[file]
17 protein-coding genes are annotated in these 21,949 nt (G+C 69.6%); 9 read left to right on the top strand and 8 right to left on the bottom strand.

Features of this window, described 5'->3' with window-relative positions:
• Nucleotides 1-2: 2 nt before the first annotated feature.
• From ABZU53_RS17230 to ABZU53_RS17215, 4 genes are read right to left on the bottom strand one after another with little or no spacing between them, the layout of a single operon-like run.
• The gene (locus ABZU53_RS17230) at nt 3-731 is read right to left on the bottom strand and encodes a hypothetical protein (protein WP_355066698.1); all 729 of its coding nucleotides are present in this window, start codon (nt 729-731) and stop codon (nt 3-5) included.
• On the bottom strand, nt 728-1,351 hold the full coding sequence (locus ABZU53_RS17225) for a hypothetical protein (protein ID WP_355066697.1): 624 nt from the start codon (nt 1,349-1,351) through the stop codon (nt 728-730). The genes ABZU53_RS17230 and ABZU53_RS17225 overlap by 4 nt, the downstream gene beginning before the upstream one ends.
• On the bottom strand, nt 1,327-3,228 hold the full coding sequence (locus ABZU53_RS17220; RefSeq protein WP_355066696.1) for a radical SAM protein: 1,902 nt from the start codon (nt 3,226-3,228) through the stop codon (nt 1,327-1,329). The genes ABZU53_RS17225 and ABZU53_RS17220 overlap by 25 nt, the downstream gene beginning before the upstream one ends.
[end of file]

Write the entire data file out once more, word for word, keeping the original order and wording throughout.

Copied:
17 protein-coding genes are annotated in these 21,949 nt (G+C 69.6%); 9 read left to right on the top strand and 8 right to left on the bottom strand.

Features of this window, described 5'->3' with window-relative positions:
• Nucleotides 1-2: 2 nt before the first annotated feature.
• From ABZU53_RS17230 to ABZU53_RS17215, 4 genes are read right to left on the bottom strand one after another with little or no spacing between them, the layout of a single operon-like run.
• The gene (locus ABZU53_RS17230) at nt 3-731 is read right to left on the bottom strand and encodes a hypothetical protein (protein WP_355066698.1); all 729 of its coding nucleotides are present in this window, start codon (nt 729-731) and stop codon (nt 3-5) included.
• On the bottom strand, nt 728-1,351 hold the full coding sequence (locus ABZU53_RS17225) for a hypothetical protein (protein ID WP_355066697.1): 624 nt from the start codon (nt 1,349-1,351) through the stop codon (nt 728-730). The genes ABZU53_RS17230 and ABZU53_RS17225 overlap by 4 nt, the downstream gene beginning before the upstream one ends.
• On the bottom strand, nt 1,327-3,228 hold the full coding sequence (locus ABZU53_RS17220; RefSeq protein WP_355066696.1) for a radical SAM protein: 1,902 nt from the start codon (nt 3,226-3,228) through the stop codon (nt 1,327-1,329). The genes ABZU53_RS17225 and ABZU53_RS17220 overlap by 25 nt, the downstream gene beginning before the upstream one ends.